This is the second order for heated cabinets that Jo Bird has received from Kazakhstan, where the company regularly does business, indicative perhaps of the performance of the first order delivered back in 2001. Kashagan Field is, after all, located in a region where the temperatures range from -35 in the winter to 40 C in the summer.
Then again, such an order does not surprise Jo Bird’s MD Guy Atkins, who shows IFJ consignments ready for despatch from his warehouse in mid Somerset to all corners of the globe, in particular China and UAE.
Offshore customers represent 50 per cent of the company’s business, with products ranging from extinguisher cabinets, firehouse/foam cabinets, firefighters’ clothing cabinets to helicopter crash rescue, BA, and personal evacuation equipment cabinets. Basically all the equipment that is essential and that has to be easily accessible during emergencies.
The common denominator here is the skilful use of glass reinforced plastic (GRP) in the cabinets, and it is this that has established the Jo Bird name in this demanding industry. So tough are the Firebird-branded cabinets in fact, says Atkins, that in many cases the cabinets are out-surviving some of the offshore oil platforms that they were originally installed in, and which are shortly to be decommissioned in the North Sea.
In harsh environments such as these, comments Atkins, it just does not pay to base purchasing decisions on price alone. “Some people try to sell steel cabinets into this environment, but of course they don’t last more than a few years offshore. Concentrating on ensuring the design and finish is carefully suited to the environment means our products will outlast steel and other competitor products which are often designed for more general use.. If a product fails that is located 200 feet up a platform, and a hose comes off, it has to be retrieved from the sea and the cost of that is huge. There are many hidden costs.”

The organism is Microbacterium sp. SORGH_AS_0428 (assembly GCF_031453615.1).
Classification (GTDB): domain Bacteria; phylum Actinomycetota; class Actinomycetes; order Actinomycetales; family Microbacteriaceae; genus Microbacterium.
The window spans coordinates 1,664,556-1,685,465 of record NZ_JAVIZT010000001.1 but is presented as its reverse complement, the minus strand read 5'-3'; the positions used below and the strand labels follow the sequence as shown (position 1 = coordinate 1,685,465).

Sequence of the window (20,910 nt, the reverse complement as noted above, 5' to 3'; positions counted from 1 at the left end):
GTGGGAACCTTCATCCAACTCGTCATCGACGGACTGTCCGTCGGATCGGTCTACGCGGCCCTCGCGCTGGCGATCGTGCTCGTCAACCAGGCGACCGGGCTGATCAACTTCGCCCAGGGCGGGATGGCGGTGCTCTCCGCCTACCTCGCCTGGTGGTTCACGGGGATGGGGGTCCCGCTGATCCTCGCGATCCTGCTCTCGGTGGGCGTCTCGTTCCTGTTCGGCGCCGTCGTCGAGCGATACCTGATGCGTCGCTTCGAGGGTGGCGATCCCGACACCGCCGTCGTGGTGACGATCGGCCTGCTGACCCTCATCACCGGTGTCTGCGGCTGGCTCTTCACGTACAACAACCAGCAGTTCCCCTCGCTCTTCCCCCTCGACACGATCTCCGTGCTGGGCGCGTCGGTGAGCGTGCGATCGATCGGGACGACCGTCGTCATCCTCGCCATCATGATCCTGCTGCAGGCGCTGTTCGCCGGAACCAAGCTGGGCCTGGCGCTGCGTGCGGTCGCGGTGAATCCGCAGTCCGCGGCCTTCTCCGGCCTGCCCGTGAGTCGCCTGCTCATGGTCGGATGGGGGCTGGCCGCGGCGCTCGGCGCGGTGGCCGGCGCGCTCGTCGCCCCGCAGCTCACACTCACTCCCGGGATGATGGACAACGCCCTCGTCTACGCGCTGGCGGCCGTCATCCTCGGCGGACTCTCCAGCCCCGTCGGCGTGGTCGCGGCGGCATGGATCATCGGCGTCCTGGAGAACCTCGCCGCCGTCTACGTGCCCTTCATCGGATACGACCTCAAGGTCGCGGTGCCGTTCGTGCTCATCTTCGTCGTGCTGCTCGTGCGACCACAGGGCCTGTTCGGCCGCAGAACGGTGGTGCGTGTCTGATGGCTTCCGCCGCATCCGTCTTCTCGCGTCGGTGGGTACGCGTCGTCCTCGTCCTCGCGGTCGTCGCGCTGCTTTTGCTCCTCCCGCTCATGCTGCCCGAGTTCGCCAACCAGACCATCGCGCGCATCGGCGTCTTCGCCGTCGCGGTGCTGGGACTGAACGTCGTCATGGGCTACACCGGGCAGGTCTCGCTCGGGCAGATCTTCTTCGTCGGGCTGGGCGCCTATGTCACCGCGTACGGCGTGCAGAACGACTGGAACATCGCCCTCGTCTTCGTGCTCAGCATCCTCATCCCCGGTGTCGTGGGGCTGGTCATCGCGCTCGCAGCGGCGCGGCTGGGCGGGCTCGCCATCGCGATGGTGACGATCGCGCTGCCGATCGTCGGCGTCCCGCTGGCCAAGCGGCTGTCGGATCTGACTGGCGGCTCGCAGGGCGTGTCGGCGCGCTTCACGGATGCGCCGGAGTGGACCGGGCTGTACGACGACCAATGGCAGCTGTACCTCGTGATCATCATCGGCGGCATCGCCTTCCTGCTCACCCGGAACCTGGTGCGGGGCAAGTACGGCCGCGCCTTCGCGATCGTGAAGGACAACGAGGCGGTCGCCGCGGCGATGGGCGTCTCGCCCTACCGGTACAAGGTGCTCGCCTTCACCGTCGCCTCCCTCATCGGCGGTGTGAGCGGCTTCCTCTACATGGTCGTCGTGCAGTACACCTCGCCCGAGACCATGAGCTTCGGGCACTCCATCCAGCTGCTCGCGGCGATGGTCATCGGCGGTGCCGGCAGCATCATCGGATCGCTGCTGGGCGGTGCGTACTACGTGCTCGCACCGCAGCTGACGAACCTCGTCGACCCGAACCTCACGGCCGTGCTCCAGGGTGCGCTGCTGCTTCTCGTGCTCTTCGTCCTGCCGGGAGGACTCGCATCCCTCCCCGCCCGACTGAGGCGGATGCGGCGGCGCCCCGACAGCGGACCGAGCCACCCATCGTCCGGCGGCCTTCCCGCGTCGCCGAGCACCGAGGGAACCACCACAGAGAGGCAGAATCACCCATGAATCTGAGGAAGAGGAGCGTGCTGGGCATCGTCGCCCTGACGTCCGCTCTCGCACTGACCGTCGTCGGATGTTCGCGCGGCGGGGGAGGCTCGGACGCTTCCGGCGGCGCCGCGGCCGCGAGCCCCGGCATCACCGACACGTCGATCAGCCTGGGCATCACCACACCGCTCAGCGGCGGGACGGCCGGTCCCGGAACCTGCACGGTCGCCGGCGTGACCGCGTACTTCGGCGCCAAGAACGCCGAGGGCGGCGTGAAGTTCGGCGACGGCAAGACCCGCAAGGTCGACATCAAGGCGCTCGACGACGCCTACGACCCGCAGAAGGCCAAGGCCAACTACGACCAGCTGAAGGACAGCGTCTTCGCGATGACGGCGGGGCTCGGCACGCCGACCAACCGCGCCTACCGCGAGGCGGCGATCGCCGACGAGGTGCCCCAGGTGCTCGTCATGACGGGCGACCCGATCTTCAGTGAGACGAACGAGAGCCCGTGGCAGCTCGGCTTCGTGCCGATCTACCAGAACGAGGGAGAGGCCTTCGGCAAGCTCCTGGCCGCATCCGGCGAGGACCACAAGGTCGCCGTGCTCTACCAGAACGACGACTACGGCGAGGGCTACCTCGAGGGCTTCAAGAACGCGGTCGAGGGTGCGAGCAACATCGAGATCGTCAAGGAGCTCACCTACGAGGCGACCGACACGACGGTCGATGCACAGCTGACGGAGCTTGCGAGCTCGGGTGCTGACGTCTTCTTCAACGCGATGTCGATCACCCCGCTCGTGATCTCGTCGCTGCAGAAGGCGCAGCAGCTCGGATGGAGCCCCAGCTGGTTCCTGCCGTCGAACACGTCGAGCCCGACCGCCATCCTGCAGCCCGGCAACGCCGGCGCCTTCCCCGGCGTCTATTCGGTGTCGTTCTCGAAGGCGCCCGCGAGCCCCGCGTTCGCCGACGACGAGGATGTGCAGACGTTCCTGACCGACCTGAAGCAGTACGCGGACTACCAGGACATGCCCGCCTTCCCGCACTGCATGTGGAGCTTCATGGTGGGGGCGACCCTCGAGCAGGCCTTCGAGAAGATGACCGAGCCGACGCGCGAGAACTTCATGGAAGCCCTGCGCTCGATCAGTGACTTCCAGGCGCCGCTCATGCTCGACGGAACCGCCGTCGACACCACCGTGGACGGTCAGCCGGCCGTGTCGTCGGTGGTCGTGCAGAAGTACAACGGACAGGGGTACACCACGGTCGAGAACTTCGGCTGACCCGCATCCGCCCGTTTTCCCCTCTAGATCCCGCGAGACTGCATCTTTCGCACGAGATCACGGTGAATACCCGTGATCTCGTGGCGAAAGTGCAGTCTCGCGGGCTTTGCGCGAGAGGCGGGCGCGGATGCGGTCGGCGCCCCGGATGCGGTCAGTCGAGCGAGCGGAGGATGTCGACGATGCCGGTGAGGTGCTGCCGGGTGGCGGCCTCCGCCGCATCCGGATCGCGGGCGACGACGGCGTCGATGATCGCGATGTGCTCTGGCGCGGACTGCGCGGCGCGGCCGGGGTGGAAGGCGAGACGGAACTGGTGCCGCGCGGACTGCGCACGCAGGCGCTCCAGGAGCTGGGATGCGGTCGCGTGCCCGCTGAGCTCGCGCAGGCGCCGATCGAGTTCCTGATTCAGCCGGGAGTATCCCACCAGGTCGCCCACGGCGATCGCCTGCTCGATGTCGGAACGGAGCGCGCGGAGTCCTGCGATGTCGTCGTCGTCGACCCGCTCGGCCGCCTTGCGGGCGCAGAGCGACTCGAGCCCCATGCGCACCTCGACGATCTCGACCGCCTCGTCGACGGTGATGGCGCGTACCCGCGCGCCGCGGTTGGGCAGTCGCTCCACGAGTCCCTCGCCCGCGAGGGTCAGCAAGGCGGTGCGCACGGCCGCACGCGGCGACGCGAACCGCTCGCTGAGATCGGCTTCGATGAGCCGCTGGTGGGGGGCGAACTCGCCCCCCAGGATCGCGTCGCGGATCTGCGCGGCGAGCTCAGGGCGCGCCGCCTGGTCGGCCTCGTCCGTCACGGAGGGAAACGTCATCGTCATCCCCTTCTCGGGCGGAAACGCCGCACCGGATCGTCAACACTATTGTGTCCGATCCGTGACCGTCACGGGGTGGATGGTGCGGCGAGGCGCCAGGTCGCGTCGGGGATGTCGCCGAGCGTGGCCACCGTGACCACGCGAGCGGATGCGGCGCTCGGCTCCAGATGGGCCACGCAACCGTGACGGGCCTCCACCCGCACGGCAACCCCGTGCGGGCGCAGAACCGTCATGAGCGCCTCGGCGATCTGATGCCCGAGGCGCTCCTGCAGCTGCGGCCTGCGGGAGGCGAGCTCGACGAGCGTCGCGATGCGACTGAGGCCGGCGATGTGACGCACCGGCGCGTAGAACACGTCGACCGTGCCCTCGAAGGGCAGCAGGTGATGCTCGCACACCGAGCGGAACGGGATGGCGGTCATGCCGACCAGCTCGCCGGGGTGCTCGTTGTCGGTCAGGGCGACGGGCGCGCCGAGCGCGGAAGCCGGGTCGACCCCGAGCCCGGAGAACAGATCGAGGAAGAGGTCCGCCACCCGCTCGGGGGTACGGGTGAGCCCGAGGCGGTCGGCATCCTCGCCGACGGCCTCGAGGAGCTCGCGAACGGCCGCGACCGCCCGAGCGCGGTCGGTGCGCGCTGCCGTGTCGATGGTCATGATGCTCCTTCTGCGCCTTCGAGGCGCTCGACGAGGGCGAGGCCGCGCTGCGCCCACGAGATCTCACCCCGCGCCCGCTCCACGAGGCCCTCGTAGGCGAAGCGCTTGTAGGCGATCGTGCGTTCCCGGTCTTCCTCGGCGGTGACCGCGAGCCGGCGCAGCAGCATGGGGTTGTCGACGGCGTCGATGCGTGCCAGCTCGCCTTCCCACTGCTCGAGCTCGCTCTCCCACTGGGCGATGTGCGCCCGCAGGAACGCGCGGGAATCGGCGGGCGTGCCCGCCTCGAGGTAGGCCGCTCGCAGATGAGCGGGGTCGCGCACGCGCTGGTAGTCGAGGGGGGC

Surprisingly the emergency equipment storage sector is very competitive and Jo Bird aims to set itself apart via the performance and longevity of its products, explains Atkins. Indeed its Firebird range is IP56-rated for water and dust ingress, which should more than satisfy even the most demanding engineers.
The latest order from Kazakhstan is representative of the kind of bespoke work that the company carries out on a regular basis. In this case the cabinets have a hydrant-shaped hole at the base, and they are insulated plus they house explosion-proof heaters.
“Other tailor-made products include raised cabinets that we have manufactured especially for desert environments, so that the cabinet doors can be opened even when desert sand has blown over and piled up at the bottom. For the Umm Shaif project in Abu Dhabi all the safety equipment cabinets were specified in salmon pink,” remembers Atkins.
As well as the Firebird brand, Jo Bird manufactures the ToughStore range of fire extinguisher cabinets. This range has done what no other similar storage solution has managed to do so far - introduce an element of practical design and aesthetics where the norm is both unimaginative and unglamorous.
The ToughStore cabinets’ transparent polycarbonate doors allow visual checks on the status of fire extinguishers and other equipment, whilst providing an effective protective barrier. And the company is about to add an anti-microbial additive to the polycarbonate, opening up the product for clean environments such as hospitals.
Lastly, Guy points out that the company recently achieved the ISO 14001 standard on environmental management. ISO 14001 provides a framework for the development of an environmental management system and the supporting audit programme.